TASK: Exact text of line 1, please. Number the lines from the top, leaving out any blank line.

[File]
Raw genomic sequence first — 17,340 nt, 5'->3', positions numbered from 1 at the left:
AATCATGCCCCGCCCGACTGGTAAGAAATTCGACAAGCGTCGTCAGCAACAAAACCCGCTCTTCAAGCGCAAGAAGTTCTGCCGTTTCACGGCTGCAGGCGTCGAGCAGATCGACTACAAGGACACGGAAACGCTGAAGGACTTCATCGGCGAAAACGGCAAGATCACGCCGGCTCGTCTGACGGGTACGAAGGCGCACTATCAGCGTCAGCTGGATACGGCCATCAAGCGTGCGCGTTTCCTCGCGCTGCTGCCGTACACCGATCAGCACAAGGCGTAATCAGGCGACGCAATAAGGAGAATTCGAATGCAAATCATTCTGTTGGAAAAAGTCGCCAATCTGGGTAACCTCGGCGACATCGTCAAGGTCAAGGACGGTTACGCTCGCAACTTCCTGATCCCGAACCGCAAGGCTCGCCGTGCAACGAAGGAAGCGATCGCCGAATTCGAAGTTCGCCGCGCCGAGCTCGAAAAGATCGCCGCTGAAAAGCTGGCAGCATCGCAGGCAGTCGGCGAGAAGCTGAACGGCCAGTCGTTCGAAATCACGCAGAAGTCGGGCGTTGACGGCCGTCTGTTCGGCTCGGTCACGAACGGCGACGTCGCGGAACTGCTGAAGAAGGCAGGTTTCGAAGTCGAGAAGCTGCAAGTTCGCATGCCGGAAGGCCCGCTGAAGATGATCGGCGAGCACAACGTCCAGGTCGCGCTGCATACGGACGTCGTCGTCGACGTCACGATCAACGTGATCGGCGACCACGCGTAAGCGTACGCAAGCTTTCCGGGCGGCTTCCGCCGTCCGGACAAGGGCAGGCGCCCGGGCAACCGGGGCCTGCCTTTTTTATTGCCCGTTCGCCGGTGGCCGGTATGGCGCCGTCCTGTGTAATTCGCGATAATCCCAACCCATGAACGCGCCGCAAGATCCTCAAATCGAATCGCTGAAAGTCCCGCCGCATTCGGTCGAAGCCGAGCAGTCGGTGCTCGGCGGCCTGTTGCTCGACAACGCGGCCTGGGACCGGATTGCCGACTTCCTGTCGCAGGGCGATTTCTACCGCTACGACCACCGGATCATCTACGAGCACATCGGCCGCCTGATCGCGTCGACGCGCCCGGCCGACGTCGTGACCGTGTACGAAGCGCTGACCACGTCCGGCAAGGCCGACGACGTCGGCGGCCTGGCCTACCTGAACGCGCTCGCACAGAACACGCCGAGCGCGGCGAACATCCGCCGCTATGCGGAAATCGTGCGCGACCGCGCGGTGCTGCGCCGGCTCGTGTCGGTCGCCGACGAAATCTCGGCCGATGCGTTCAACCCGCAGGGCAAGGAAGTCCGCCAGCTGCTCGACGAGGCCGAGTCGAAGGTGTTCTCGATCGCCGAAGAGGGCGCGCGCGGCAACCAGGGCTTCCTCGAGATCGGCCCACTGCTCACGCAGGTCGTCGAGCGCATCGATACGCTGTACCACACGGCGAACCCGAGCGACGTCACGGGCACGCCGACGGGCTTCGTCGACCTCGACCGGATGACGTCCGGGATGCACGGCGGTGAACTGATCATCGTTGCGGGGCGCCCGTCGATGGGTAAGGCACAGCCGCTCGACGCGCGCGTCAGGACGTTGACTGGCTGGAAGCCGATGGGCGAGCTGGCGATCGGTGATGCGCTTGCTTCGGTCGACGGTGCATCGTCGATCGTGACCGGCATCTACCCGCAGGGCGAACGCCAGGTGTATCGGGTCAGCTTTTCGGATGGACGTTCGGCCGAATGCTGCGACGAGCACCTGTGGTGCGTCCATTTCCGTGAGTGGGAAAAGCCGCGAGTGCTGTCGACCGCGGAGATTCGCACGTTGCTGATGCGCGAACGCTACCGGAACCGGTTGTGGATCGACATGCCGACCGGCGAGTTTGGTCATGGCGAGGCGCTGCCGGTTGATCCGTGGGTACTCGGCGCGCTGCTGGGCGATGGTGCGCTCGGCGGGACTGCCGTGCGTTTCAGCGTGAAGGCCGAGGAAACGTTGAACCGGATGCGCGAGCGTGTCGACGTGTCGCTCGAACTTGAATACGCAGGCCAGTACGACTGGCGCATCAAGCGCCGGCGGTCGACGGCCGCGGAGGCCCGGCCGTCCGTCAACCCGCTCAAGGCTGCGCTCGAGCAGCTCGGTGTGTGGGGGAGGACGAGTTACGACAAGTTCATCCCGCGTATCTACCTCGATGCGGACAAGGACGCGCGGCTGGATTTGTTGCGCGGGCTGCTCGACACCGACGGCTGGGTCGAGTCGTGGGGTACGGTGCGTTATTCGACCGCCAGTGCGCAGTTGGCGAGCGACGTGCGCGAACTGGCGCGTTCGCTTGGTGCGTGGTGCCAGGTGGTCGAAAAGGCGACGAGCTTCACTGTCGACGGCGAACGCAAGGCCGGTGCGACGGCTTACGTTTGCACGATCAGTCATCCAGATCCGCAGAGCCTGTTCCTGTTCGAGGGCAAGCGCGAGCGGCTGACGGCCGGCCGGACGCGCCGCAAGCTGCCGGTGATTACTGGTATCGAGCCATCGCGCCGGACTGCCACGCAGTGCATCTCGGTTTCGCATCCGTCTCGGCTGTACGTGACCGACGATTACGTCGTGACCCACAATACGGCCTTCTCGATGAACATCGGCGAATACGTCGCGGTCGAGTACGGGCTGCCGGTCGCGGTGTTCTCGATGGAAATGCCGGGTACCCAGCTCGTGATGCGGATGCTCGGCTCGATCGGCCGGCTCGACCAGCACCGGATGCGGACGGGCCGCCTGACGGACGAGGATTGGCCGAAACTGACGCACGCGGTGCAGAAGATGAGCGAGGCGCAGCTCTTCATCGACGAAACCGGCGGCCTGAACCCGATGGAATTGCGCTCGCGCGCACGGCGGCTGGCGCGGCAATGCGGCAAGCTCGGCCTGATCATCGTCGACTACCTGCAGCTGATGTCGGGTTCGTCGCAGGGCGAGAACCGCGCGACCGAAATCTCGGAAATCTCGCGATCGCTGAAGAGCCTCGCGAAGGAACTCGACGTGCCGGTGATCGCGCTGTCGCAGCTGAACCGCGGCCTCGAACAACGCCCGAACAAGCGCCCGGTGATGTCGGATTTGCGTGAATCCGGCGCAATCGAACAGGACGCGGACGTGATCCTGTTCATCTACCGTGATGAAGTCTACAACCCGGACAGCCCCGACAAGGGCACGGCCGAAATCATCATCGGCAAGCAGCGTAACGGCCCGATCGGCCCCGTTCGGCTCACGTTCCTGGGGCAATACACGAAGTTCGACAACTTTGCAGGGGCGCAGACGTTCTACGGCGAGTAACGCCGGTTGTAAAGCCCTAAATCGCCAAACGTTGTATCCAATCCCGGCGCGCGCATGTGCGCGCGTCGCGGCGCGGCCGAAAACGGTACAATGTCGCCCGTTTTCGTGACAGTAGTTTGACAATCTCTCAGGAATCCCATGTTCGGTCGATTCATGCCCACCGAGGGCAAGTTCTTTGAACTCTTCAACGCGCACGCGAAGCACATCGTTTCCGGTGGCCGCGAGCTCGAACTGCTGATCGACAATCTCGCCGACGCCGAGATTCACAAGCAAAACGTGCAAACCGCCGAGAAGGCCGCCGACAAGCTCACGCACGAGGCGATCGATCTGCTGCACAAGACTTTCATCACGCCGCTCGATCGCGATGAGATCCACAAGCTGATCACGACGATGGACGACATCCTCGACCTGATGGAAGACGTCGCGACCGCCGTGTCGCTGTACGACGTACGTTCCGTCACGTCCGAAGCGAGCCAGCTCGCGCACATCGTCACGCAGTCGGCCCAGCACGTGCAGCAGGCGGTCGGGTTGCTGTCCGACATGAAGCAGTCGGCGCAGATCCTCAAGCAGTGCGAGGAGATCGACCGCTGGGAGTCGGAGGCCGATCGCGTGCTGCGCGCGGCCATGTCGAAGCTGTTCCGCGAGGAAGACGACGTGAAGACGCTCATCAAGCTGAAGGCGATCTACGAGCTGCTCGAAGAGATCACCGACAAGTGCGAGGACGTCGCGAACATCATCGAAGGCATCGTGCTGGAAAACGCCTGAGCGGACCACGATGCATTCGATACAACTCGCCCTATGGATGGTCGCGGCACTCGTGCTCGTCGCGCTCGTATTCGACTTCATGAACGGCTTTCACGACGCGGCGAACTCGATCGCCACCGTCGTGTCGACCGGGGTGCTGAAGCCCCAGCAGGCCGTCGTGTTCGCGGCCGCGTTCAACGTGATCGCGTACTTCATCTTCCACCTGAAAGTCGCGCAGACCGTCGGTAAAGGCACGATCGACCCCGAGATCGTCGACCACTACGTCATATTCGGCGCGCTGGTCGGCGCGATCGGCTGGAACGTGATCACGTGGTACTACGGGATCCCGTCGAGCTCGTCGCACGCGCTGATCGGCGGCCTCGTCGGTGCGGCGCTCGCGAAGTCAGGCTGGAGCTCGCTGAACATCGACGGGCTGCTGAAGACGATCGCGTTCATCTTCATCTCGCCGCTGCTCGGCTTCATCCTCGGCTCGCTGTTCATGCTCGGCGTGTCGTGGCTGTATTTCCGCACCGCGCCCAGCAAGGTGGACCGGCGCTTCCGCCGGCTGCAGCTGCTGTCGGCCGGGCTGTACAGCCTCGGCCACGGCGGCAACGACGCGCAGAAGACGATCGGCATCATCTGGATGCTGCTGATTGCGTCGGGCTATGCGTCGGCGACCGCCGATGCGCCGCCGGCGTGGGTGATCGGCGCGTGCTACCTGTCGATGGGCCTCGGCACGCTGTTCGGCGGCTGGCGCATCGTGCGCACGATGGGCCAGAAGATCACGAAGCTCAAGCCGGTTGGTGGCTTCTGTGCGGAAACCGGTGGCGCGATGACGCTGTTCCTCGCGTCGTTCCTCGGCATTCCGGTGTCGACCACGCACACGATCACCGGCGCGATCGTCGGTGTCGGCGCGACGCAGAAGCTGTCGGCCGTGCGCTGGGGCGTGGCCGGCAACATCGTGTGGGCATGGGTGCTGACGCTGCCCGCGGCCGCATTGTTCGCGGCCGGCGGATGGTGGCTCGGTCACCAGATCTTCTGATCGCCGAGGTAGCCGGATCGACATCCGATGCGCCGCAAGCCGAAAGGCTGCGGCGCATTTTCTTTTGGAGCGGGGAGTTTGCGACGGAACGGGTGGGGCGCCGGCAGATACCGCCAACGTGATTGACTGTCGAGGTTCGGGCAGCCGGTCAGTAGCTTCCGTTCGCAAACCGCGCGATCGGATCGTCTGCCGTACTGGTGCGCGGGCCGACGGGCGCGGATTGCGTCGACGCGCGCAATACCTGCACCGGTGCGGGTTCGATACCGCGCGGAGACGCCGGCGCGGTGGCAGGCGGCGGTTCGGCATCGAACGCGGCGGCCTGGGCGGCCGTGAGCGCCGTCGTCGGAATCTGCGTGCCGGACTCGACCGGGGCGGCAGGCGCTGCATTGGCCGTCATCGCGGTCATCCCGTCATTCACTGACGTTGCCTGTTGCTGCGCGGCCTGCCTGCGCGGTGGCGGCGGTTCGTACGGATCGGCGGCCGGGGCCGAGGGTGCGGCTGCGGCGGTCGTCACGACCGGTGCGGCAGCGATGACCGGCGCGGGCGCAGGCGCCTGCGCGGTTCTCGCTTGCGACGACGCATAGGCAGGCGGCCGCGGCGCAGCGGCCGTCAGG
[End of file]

Raw genomic sequence first — 17,340 nt, 5'->3', positions numbered from 1 at the left: